in vacuum. The mean electron energy was 20 keV with a maximum energy less than 40 keV, which is sufficiently lower than
54
Required number
Table 1 gives the comparison between e.b.a. and m.m.i. for
some filter coefficients.
30th November 1979
E. AMBIKAIRAJAH
M. J. CAREY
University of Keele
Keele, Staffordshire, ST5 5BG, England
References
1
RABINER, L. R., and GOLD, BERNARD: Theory and applications of
digital signal processing'
2 Mcs-86 Users Manual, Intel, July 1978
0013-5194/80/020053-02\$! .50/0
the threshold energy for Si displacement (145 keV) in single
crystal Si.6 The electron pulse width was approximately 50 ns.
The incident energy density was 0-92 or 117 J/cm2. Note that
no cracks and ripples were detected on the surface of samples
after electron-beam annealing. Some of the electron-beamannealed samples were additionally annealed for 20 min at
temperatures between 300 and 1000°C.
1021
i
TO
X)
01
02
03
04
depth, jjm
05
06
10
Fig. 1 Carrier concentration (n) mobility (/i) profiles for P+-implanted
(5 x 1O1S cm'2) silicon samples. A and O: samples annealed by
electron-beam irradiation at an energy density of 1-17 and 0-92 J/cm2,
respectively. # : sample annealed by electron-beam irradiation at 0-92
J/cm2 and then annealed isochronally from 300 to 1000°C at 100°C
interval
ELECTRONICS LETTERS
17th January 1980
Vol. 16 No. 2
The van der Pauw configuration was formed on annealed
samples by a standard photoresist technique. Carrier concentration and mobility profiles were examined by successive
Hall-effect and sheet-resistivity measurements combined with
anodised layer stripping. The anodisation of the Si was carried
out in a solution of ethyleneglicol and 0-04N KNO 3 under a
constant current condition. Electrical contacts on annealed
samples were made by evaporating gold at room temperature.
Fig. 1 shows typical carrier concentration and mobility
profiles obtained from samples annealed at energy densities of
0-92 and 112 J/cm2. Atomic concentration profile predicted by
the l.s.s. range-energy theory7 is also given with a dotted line in
Fig. 1. Differing from the Ls.s. profile, carrier concentrations
for the two samples (0-92 and 112 J/cm2) were fairly constant
from the implanted surface to around 0-25 fxm at a doping level
of 1-6 x 1020 and 2 x 1020 /cm3, respectively. Moreover, no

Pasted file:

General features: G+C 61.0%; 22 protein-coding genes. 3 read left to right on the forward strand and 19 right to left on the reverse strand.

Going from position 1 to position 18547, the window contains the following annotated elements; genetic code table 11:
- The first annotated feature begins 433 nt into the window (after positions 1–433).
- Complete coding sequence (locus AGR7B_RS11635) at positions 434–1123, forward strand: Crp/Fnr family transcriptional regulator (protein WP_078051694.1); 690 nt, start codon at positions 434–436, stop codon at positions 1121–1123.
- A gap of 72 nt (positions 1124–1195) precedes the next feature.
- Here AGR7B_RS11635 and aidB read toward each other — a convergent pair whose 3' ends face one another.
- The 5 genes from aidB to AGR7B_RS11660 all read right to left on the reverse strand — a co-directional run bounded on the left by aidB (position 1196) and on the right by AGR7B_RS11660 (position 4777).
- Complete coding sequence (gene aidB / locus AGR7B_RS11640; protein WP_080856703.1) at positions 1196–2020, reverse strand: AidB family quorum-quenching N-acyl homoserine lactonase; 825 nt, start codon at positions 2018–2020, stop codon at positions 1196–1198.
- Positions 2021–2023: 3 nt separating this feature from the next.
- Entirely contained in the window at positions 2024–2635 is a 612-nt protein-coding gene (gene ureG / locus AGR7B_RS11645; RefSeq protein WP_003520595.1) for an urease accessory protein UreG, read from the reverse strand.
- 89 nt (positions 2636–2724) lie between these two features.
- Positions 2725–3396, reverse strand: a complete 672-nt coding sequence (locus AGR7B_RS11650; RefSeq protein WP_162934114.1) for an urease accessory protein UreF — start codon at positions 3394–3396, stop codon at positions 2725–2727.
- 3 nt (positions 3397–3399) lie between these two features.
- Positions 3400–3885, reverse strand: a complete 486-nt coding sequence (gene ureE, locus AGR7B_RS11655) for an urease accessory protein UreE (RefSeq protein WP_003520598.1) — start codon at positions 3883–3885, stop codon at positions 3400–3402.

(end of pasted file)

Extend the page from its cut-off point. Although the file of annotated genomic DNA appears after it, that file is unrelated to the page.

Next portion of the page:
distinct difference in the shape of doping profile could be observed between those two samples. In the deeper part of
profiles, carrier concentrations decreased rapidly (Fig. 1). Similar uniformly distributed profiles have been reported for both
pulsed-laser and electron-beam-annealed Si and GaAs where
liquid regrowth of the implantation-induced amorphous layer
occurs during annealing.3'89 The total number of carriers in
the P+-implanted layer was found to be « 5 x 1015/an2 for
both samples annealed at energy densities of 0-92 and 112
J/cm2, which was obtained by the integration of measured
profiles shown in Fig. 1. This result shows that a 100% electrical activation of implanted P atoms can be obtained by a single
shot of pulsed electron-beam.
Isochronal annealing for 20 min was done over a temperature range from 300 to 1000°C. No drastic variation of sheet
carrier concentration, measured at the implanted surface,
could be observed even if thermal annealing temperature was
increased to 1000°C. This is believed to be due to the fact that
almost all P atoms implanted were electrically activated by the
electron-beam annealing and the carrier concentrations .did
not exceed the solid solubility limit for P in Si (1-5 x
1021/cm3).10 On the other hand, a slight improvement in carrier mobility was detected as increasing thermal annealing
above 500°C. To examine in more detail the annealing oehaviour, thermal annealing was carried out for 20 min at a fixed
temperature in a range from 400 to 1000°C. When thermal
anneal was carried out at a temperature between 500 and
700°C, an improvement on mobility was detected but no